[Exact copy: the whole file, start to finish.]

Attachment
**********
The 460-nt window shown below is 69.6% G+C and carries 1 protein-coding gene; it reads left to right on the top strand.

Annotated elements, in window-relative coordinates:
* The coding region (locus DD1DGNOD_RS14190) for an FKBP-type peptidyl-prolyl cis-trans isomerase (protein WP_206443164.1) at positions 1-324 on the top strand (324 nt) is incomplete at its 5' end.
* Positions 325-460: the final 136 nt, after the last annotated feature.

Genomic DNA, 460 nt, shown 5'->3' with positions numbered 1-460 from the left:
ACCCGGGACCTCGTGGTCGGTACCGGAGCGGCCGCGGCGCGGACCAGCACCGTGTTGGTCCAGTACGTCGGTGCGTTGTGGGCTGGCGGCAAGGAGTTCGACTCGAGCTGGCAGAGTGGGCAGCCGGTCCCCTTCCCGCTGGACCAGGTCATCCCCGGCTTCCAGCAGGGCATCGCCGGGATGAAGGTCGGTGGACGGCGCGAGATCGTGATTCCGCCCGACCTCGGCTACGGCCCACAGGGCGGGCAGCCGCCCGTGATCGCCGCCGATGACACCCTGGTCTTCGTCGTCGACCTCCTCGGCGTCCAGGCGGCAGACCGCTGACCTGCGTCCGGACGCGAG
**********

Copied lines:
The 460-nt window shown below is 69.6% G+C and carries 1 protein-coding gene; it reads left to right on the top strand.

Annotated elements, in window-relative coordinates:
* The coding region (locus DD1DGNOD_RS14190) for an FKBP-type peptidyl-prolyl cis-trans isomerase (protein WP_206443164.1) at positions 1-324 on the top strand (324 nt) is incomplete at its 5' end.
* Positions 325-460: the final 136 nt, after the last annotated feature.

Genomic DNA, 460 nt, shown 5'->3' with positions numbered 1-460 from the left:
ACCCGGGACCTCGTGGTCGGTACCGGAGCGGCCGCGGCGCGGACCAGCACCGTGTTGGTCCAGTACGTCGGTGCGTTGTGGGCTGGCGGCAAGGAGTTCGACTCGAGCTGGCAGAGTGGGCAGCCGGTCCCCTTCCCGCTGGACCAGGTCATCCCCGGCTTCCAGCAGGGCATCGCCGGGATGAAGGTCGGTGGACGGCGCGAGATCGTGATTCCGCCCGACCTCGGCTACGGCCCACAGGGCGGGCAGCCGCCCGTGATCGCCGCCGATGACACCCTGGTCTTCGTCGTCGACCTCCTCGGCGTCCAGGCGGCAGACCGCTGACCTGCGTCCGGACGCGAG